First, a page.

Steve Hunter's Classic Sessions: Lou Reed's "Rock & Roll"

During the rehearsal and pre-production stage prior to our going into the studio to record the Detroit album, [producer] Bob Ezrin asked us to bring in whatever songs we wanted to do on the album—especially any original songs.
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During the rehearsal and pre-production stage prior to our going into the studio to record the Detroit album, [producer] Bob Ezrin asked us to bring in whatever songs we wanted to do on the album—especially any original songs. I had tried my hand at writing, but I hadn’t really come up with anything good. I needed more experience. Detroit’s frontperson, Mitch Ryder, brought in a cover tune he liked called “Rock & Roll,” which was written by Lou Reed and performed by the Velvet Underground. He thought we could do a more rockin’ version of the song. For some reason, that thought stuck in my mind.

One evening, Charlie Auringer—one of the staff photographers at Creem magazine—knocked on my door and asked if I would like to come with him to the East Town Theater in downtown Detroit to see Mountain. He was going to shoot the concert, and he had a spare pass. As I was a huge Mountain fan, I jumped at the chance to see them live.

They were incredible! The whole band was on fire, but guitarist Leslie West and his awesome vibrato were over the top. They ended up getting seven encores that night. For one of those encores, Leslie came out by himself, and did this incredibly beautiful Volume-knob stuff that sounded like a cello. He got an amazing tone out of his Gibson Melody Maker and those big Sunn amps. It was without a doubt, one of the best rock and roll shows ever. I was wired and inspired after seeing that great band.

A day or two after seeing Mountain, I was listening to Reed’s version of “Rock & Roll.” I liked it. There was something very cool about the song itself and the lyrics. I grabbed my guitar, learned the changes, and sat playing it over and over trying to come up with some ideas on how to rock it up more, but still keep the essence of the song. And then I had a thought: “I wonder how Mountain would play this song?” All of a sudden, a Mountain-type riff came out, and the whole arrangement simply poured out of me. I was very excited to show it to the guys.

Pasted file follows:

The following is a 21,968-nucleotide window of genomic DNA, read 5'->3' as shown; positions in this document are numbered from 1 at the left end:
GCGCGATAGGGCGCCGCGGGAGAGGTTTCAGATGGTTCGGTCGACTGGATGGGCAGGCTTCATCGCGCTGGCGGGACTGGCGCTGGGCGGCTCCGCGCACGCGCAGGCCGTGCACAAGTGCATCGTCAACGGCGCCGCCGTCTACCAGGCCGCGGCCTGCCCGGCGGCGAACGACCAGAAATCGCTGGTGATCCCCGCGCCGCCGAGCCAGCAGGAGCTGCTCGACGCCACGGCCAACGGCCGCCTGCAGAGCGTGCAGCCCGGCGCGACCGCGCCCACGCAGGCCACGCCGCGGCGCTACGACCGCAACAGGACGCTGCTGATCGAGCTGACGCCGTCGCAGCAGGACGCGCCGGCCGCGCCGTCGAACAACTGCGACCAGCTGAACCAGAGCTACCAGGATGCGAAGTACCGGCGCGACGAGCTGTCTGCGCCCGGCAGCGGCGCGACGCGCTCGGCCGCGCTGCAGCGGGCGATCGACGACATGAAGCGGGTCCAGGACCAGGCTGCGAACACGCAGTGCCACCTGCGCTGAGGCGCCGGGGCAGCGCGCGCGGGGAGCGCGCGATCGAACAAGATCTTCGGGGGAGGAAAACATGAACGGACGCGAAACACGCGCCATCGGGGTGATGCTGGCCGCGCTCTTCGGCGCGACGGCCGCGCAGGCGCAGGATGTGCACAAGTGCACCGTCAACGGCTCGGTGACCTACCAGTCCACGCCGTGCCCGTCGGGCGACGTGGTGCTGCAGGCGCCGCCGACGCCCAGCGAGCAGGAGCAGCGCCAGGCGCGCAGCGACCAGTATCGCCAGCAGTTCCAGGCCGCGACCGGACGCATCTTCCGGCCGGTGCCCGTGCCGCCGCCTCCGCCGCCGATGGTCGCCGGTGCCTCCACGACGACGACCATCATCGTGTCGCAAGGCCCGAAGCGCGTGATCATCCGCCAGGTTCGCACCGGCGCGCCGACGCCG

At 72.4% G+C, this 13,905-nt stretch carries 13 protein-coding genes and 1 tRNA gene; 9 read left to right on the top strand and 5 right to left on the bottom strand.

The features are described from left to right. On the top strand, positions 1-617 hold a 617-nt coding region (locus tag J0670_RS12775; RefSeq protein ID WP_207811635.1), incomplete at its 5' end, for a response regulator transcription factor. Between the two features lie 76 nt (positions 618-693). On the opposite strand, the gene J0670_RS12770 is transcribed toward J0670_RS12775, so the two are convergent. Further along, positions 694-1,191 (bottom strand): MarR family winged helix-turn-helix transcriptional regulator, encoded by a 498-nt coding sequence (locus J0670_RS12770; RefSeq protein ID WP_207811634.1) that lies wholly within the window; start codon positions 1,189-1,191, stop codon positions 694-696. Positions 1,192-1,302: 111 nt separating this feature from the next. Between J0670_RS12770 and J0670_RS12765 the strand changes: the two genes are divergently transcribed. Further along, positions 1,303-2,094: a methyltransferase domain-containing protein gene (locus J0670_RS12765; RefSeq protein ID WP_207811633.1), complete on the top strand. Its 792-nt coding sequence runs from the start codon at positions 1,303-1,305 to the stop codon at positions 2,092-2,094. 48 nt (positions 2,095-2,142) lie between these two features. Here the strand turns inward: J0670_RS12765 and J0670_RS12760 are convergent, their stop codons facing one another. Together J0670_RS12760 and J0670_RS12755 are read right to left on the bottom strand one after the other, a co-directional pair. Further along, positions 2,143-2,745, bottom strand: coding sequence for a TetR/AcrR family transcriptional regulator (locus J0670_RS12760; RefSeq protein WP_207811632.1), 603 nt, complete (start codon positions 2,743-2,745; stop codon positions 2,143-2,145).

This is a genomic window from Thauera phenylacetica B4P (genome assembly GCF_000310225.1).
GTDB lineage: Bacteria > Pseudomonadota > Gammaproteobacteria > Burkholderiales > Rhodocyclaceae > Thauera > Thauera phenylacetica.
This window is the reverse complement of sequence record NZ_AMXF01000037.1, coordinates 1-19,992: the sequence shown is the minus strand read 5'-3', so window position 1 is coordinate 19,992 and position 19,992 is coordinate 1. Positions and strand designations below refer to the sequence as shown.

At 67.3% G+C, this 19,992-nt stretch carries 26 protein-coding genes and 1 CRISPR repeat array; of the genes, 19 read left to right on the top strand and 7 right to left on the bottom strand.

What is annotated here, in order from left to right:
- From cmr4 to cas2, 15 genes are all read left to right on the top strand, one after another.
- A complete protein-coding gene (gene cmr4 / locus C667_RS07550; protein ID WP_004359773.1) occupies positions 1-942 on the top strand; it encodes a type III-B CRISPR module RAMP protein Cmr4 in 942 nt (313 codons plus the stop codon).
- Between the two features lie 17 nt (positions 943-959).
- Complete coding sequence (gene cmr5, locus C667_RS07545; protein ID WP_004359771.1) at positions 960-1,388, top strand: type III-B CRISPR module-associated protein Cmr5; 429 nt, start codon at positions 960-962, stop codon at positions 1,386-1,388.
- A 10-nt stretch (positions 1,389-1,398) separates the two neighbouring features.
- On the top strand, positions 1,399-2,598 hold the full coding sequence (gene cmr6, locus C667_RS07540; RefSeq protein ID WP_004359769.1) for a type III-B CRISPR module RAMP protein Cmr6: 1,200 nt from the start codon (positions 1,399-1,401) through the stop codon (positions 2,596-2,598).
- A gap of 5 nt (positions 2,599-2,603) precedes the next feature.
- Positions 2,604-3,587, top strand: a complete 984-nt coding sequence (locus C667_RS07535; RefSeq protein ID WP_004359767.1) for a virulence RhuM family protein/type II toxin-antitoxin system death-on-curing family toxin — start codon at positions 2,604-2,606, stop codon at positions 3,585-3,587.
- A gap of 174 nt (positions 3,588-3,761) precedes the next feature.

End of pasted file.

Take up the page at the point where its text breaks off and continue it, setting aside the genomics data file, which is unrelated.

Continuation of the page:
When we played it at rehearsal the next day, and Mitch started singing it, the song came alive with all kinds of power. It was an amazing feeling to hear something I had done actually work, and work better than I had thought it would. Bob loved it. He made a few changes and additions, and the Detroit version of “Rock & Roll” was added to the list of songs to be included on our album.

Now, for the amazing part. After the album was released, Reed himself heard the Detroit version of “Rock & Roll,” and was knocked out. He tracked down Bob Ezrin, said he wanted him to produce his next album, and he wanted me to play on it. The next thing I know, I’m on a plane to London to record Lou’s Berlin—which was just the second album I had worked on. But that’s another story to come.

One more amazing thing: Many years later, I finally got to meet Leslie West. He told me people had come up to him when Detroit’s version of “Rock & Roll” came out, and told him how much they loved Mountain’s new single. I guess I got closer to Mountain than I thought!

Sometimes called “The Deacon,” Steve Hunter is an American guitarist best known for his collaborations with Peter Gabriel, Lou Reed, and Alice Cooper. Hunter has played some of the greatest riffs in rock history, including the opening solos on Aerosmith’s version of “Train Kept A-Rollin’” and Alice Cooper’s “Cold Ethyl,” and the acoustic intro to Peter Gabriel’s “Solsbury Hill.” He also wrote the legendary “Intro” for Lou Reed’s 1973 live version of “Sweet Jane.”

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